WILKES-BARRE, PENNSYLVANIA. — Two giant American stone eagles stand guard here on top of the twin pillars of the Market Street bridge over the Susquehanna River. There is a word carved under each of them: PATRIOTISM and PERSEVERANCE.
A little farther upriver there are two monuments in front of the Luzerne County Courthouse, one the anchor of the U.S.S. Wilkes-Barre, a World War II cruiser, one of the first ships to steam into Tokyo Harbor in 1945, and a Vietnam War Memorial dedicated two years ago. It shows a soldier with a broken sword above the names of the 83 local men killed there. Behind the soldier is a map of Vietnam punctured by large pungee sticks, the bamboo spikes used there as booby traps to maim American soldiers on jungle trails. ''A symbol of the barbaric guerrilla warfare'' of the Vietcong, says the plaque.
''U.S.-1; Iraq-O,'' says a sign in the window of the doughnut shop on Public Square. The anchormen and women on WYOU, the local CBS affiliate, wear buttons that say ''Supporting Our Troops.'' The station gives them away, but a sign on the news bureau on the square says they are all gone for now. ''Desert Shield Maps'' are on sale in most stores.
This old coal town of 58,000 people is a tough American place where high school wrestling draws big crowds. And the gulf war draws bigger support, with a ''Desert Storm Desk'' on local television news showing pictures and mini-biographies of local men and women called up from their reserve units for duty in Saudi Arabia. In nearby Kingston, photographs of local servicemen and women are displayed on a hall of fame wall in the lobby of the municipal building.
One local newspaper, the Times-Leader, listed 10 separate events and programs, from free psychological help for the families of military personnel to blood donations, on just one day, Wednesday. The lead editorial called for a war crimes trial for Saddam Hussein. A columnist, Marjorie Levin, said: ''We have a chance to repair our national psyche . . . If we win this one, we'll be able to bury Vietnam.'' Another, Jean Torkelson, said a local anti-war priest belonged in jail -- which is where he is after trying to break into an Air Force base to paint blood on a B-52.
Vietnam veterans here have moved quickly to support and identify with the Iraq generation of soldiers, broadcasting their own message: ''Don't treat them the way you did us!'' The night before, 150 people gathered at the Vietnam Memorial and tied a yellow ribbon around the wrist of the arm holding the broken sword. ''We honor the commitment of those who serve now,'' said County Judge Joseph Augello. ''Now is their time for sacrifice.''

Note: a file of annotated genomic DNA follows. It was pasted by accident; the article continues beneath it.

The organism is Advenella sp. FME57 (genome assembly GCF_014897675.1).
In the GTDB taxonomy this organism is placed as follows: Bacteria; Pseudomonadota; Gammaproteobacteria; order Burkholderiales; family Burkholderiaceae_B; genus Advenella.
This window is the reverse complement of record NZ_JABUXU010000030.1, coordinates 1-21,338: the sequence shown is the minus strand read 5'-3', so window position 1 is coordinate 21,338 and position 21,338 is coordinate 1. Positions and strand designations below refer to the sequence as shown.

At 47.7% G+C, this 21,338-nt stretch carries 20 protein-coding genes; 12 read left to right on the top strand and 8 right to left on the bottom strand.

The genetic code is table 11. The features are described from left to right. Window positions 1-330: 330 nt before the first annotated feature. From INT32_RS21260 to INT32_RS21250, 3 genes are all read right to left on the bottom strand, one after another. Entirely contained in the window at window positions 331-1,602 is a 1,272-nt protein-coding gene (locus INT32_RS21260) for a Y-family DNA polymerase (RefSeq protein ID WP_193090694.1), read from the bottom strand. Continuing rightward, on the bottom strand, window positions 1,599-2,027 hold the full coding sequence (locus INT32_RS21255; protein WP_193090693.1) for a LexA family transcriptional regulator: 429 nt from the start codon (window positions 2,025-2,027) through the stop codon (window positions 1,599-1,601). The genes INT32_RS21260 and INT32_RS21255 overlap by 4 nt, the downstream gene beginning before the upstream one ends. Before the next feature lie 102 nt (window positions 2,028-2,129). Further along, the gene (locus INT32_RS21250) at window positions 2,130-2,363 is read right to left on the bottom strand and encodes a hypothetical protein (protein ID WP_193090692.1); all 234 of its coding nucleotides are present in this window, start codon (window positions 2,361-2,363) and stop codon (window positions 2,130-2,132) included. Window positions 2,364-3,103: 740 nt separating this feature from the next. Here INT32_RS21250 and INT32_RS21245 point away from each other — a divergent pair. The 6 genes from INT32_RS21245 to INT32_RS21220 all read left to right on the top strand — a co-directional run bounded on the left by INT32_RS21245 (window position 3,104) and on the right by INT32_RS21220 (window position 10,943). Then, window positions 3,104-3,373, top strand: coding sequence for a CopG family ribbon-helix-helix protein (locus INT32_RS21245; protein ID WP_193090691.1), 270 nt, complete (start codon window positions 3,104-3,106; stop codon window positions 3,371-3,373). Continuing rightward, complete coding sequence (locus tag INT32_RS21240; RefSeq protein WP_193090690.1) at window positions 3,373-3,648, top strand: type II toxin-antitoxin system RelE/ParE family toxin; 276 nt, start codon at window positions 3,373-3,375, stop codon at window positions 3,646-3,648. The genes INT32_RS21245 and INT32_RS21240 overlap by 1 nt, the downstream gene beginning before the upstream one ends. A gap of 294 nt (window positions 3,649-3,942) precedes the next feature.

So, have no doubt that Wilkes-Barre is patriotic and most of the talk around town is of perseverance in this new war.
But even here, the other paper in town, Citizens' Voice, is editorially counseling against rushing into a ground war in Arabia. Over in Hazleton, the Standard-Speaker editorially mulled over the ''hypocrisy of defending a country, Saudi Arabia, that fundamentally opposes ''freedom, equality and democracy.'' Shorty Jones of Mountaintop is writing letters again to all the papers, saying things like this: ''This isn't a war to protect democracy or stem the flow of communism. It's a war to protect the rich oil barons, their 20 or 30 wives, their castles and their fleets of expensive cars . . . For this we have to lose thousands of Americans and billions and billions of dollars?''
Even in the conservative Times-Leader, a third columnist, Steve Corbett, was writing about the 35 local residents who wanted to picket at the White House last Saturday and were pushed away by policemen in riot gear as a couple of assistants to President George Bush laughed at the scene. ''Our flag,'' Mr. Corbett said, ''is as much mine for opposing the war against Iraq as it is yours for supporting it.''
Readers responded by questioning Mr. Corbett's patriotism -- and manhood. A page of photographs of reaction to war around the state of Pennsylvania showed a man holding a pistol in front of targets with Saddam Hussein as the bull's eye, and a Marine recruiting office spray-painted with the words ''Resist . . . Resist.'' All of this just two weeks into the action.
''This will not be another Vietnam,'' promised President Bush of adventure in Arabia. Perhaps not, but seeing the great patriotism and first nagging doubts of the people of Wilkes-Barre, it seems to me that on the home front, which is the front that really counts, Iraq may be Vietnam in fast-forward.
Richard Reeves is a syndicated columnist.